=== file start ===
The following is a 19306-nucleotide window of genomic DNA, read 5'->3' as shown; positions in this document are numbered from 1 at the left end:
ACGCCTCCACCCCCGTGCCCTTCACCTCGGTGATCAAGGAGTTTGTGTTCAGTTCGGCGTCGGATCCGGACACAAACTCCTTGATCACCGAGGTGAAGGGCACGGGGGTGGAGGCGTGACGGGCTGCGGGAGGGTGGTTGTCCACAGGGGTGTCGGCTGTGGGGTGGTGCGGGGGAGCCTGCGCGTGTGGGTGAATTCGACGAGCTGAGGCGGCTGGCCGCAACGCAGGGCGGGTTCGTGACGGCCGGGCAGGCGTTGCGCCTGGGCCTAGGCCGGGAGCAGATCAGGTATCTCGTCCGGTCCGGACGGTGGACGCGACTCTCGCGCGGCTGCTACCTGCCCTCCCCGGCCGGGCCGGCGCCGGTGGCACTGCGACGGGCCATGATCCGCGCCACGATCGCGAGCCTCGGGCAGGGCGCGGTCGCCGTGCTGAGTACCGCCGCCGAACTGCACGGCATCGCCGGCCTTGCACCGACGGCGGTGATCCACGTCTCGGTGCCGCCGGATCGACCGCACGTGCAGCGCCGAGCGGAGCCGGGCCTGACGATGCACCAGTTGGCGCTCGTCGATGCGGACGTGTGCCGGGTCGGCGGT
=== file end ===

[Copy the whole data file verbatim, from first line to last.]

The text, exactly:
The following is a 19306-nucleotide window of genomic DNA, read 5'->3' as shown; positions in this document are numbered from 1 at the left end:
ACGCCTCCACCCCCGTGCCCTTCACCTCGGTGATCAAGGAGTTTGTGTTCAGTTCGGCGTCGGATCCGGACACAAACTCCTTGATCACCGAGGTGAAGGGCACGGGGGTGGAGGCGTGACGGGCTGCGGGAGGGTGGTTGTCCACAGGGGTGTCGGCTGTGGGGTGGTGCGGGGGAGCCTGCGCGTGTGGGTGAATTCGACGAGCTGAGGCGGCTGGCCGCAACGCAGGGCGGGTTCGTGACGGCCGGGCAGGCGTTGCGCCTGGGCCTAGGCCGGGAGCAGATCAGGTATCTCGTCCGGTCCGGACGGTGGACGCGACTCTCGCGCGGCTGCTACCTGCCCTCCCCGGCCGGGCCGGCGCCGGTGGCACTGCGACGGGCCATGATCCGCGCCACGATCGCGAGCCTCGGGCAGGGCGCGGTCGCCGTGCTGAGTACCGCCGCCGAACTGCACGGCATCGCCGGCCTTGCACCGACGGCGGTGATCCACGTCTCGGTGCCGCCGGATCGACCGCACGTGCAGCGCCGAGCGGAGCCGGGCCTGACGATGCACCAGTTGGCGCTCGTCGATGCGGACGTGTGCCGGGTCGGCGGT